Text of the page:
Bug Reporting and Triaging Guide¶
All Ironic projects use Launchpad for tracking bugs.
We are constantly receiving a lot of requests, so it’s important to file a meaningful one for it to be acted upon. A good request:
specifies why a change is needed. In case of a bug - what you expected to happen.
explains how to reproduce the described condition.
Please try to provide a reproducer based on unit tests, devstack or bifrost. While we try our best to support users using other installers and distributions, it may be non-trivial without deep knowledge of them. If you’re using a commercial distribution or a product, please try contacting support first.
should be understandable without additional context. For example, if you see an exception, we will need the full traceback. Other commonly required things are:
the contents of the node in question (use
baremetal node show <uuid>)
debug logging related to the event, ideally with logs from the ramdisk
versions of ironic, ironic-python-agent, and any other coupled components.
should not be too verbose either. Unfortunately, we cannot process a few days worth of system logs to find the problems, we expect your collaboration.
is not a question or a support request. Please see So You Want to Contribute… for the ways to contact us.
provides a way to contact the reporter. Please follow the comments and expect follow-up emails, but ideally also be on IRC for questions.
An enhancement request additionally:
benefits the overall project, not just one consumer. If you have a case that is specific to your requirements, think about ways to make Ironic extensible to be able to cover it.
does not unnecessary increase the project scope. Consider if your idea can be implemented without changing Ironic or its projects, maybe it actually should?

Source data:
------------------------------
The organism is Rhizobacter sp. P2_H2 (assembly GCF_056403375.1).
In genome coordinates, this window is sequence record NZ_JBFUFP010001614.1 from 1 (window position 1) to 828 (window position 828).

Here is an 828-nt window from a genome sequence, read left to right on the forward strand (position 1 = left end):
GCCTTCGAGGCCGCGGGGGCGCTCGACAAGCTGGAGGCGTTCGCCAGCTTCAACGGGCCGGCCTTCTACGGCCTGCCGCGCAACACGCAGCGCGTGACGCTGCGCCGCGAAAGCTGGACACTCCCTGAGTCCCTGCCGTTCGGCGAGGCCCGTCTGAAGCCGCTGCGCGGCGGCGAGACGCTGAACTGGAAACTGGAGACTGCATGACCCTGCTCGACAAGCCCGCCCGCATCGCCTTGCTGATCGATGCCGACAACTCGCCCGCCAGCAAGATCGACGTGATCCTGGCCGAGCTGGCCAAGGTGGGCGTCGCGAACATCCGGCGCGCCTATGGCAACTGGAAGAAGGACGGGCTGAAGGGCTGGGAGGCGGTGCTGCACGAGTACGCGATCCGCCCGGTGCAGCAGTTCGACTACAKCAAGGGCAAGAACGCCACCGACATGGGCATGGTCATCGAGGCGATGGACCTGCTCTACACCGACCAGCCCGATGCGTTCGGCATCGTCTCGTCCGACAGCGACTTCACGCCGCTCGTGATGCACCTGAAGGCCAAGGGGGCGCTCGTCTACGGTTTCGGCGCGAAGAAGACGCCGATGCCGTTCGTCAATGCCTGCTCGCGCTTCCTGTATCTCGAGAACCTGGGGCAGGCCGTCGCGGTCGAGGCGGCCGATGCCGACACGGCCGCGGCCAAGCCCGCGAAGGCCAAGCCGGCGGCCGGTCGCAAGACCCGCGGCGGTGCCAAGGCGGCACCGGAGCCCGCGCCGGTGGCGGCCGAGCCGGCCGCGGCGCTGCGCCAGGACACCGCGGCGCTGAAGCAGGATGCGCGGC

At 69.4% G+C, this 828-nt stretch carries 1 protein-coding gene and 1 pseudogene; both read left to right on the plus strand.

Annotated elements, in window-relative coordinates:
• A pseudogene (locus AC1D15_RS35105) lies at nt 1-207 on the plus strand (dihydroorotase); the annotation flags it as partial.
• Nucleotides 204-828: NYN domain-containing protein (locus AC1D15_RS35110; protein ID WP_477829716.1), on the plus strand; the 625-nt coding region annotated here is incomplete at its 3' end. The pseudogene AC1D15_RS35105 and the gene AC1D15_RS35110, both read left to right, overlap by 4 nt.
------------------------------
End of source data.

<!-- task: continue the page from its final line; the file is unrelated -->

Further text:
should specify if you are willing to perform the work to enhance Ironic yourself, of if you’re submitting a request to for the project team to executed your requested enhancement.
The bug triaging process involves checking new stories to make sure they are actionable by the team. This guide is mostly targeting the project team, but we would appreciate if reporters could partly self-triage their own requests.
Determine if the request is valid and complete. Use the checklist in the Reporting Guide for that.
Is the request a bug report or an enhancement request (an RFE)? The difference is often subtle, the key question to answer is if the described behavior is expected.
rfetag to all enhancement requests and propose it for the “RFE Review” section of the weekly meeting.
Does the RFE obviously require a spec? Usually this is decided when an RFE is reviewed during the meeting, but some requests are undoubtedly complex, involve changing a lot of critical parts and thus demand a spec.
needs-spectag to enhancement requests that obviously need a spec. Otherwise leave it until the meeting.
Apply additional tags:
All hardware type specific stories should receive a corresponding tag (e.g.
API-related stories should have an
CI issues should have a
The next actions must only be done by a core team member (or an experienced full-time contributor appoined by the PTL):
Can the RFE be automatically approved? It happens if the RFE requests an implementation of a driver feature that is already implemented for other drivers and does not pose additional complexity.
If the RFE can be automatically approved, apply the
rfe-approvedtag. If unsure, never apply the tag! Talk to the PTL instead.
Does the RFE have a corresponding spec approved? If yes, apply the
In the end, apply the
ironic-triagedtag to make the story as triaged.
While we hope to fix all issues that our consumers hit, it is unfortunately not
realistic. Stories may be closed by marking all their tasks
the following cases:
No solution has been proposed in 1 calendar year.
Additional information has been requested from the reporter, and no update has been provided in 1 calendar month.
The request no longer aligns with the direction of the project.
As usual, common sense should be applied when closing stories.